older man sitting at laptop

The most effective way to locate a qualified elder law attorney is through a recommendation from a family member, friend, or an attorney you already know and trust. The AARP (www.aarp.org/legalsolutions) and the state bar association (www.hg.org) offer impartial attorney recommendations. The National Academy of Elder Law Attorneys (www.NAELA.org), a professional association of attorneys dedicated to improving the quality of legal services provided to the elderly and those with special needs, and the National Elder Law Foundation (www.NELF.org), a non-profit organization dedicated to the development and improvement of the professional competence of lawyers in the area of elder law, are also excellent sources for finding a qualified elder law attorney.

As you contact potential elder law attorneys, you should ask standardized questions to help choose the attorney that’s right for you. First and foremost, the attorney’s background should demonstrate a focus on elder law issues. Also, not all elder law attorneys specialize in the same areas. Be sure the attorney you retain has experience with the specific legal issue with which you need help. Before hiring an attorney, ask the following questions:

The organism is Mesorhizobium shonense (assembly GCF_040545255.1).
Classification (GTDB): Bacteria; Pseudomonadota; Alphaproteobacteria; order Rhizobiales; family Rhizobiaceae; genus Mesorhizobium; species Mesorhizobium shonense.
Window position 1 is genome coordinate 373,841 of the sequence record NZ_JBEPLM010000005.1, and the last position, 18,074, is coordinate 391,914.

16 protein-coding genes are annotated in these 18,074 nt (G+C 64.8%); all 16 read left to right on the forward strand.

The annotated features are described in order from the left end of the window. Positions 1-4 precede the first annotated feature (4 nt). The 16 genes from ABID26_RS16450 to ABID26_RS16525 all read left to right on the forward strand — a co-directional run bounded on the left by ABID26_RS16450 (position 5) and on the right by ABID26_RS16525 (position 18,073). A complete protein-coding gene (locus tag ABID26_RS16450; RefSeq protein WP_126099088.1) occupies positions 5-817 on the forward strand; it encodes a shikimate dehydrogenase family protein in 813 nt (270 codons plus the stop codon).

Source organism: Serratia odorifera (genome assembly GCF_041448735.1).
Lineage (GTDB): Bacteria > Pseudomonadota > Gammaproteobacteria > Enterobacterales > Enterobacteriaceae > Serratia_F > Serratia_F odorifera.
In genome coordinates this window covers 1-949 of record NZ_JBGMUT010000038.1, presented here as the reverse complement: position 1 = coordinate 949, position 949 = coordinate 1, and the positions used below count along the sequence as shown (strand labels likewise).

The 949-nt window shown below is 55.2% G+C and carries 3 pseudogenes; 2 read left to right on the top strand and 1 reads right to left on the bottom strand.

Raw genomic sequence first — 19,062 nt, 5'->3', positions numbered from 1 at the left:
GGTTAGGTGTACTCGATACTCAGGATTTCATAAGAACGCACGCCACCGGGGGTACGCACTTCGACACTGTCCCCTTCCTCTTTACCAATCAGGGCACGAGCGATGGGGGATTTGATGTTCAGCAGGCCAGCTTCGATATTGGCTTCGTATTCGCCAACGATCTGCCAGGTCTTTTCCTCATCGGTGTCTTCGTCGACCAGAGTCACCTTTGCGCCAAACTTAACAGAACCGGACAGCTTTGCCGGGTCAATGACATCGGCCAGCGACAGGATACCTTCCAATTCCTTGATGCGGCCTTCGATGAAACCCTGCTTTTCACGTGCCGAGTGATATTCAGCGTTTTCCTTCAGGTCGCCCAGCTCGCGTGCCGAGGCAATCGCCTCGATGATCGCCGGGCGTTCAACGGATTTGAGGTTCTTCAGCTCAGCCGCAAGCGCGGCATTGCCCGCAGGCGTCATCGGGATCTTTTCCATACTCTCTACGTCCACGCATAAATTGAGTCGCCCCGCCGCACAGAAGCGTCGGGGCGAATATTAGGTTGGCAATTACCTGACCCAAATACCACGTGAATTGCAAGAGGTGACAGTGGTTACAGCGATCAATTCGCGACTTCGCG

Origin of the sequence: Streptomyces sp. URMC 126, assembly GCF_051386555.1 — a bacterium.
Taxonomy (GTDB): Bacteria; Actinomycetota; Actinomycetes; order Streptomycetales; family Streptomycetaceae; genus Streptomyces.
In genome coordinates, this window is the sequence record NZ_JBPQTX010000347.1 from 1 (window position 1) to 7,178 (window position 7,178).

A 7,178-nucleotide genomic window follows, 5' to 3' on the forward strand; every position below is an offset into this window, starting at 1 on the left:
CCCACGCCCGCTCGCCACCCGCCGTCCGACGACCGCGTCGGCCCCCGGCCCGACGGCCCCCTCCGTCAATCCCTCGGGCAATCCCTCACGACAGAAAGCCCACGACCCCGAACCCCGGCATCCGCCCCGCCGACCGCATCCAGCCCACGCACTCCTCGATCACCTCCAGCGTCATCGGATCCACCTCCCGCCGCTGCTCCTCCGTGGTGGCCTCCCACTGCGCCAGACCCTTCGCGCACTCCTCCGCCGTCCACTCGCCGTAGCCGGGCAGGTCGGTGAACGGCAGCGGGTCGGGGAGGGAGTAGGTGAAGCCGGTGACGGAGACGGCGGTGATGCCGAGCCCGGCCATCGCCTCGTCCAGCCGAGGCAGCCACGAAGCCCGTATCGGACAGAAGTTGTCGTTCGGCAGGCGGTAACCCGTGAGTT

•  How long has he/she been in practice?
•  What percentage of his/her practice is devoted to elder law?
•  What is his/her area of concentration?
•  How long has he/she worked in this focus area?
•  What is the fee for the initial consultation?
•  What information should I bring to our first meeting?

Hiring an elder law attorney is a very important decision, and you should contact several and ask lots of questions of them all before you make a final choice. Once you have decided on an attorney, continue to ask questions, to ensure that you are clear on what steps are necessary to quickly and efficiently resolve your legal issue.

This article was adapted from the National Academy of Elder Law Attorneys’ and the National Elder Law Foundation’s websites. For more information, please visit their sites: www.naela.org or www.nelf.org.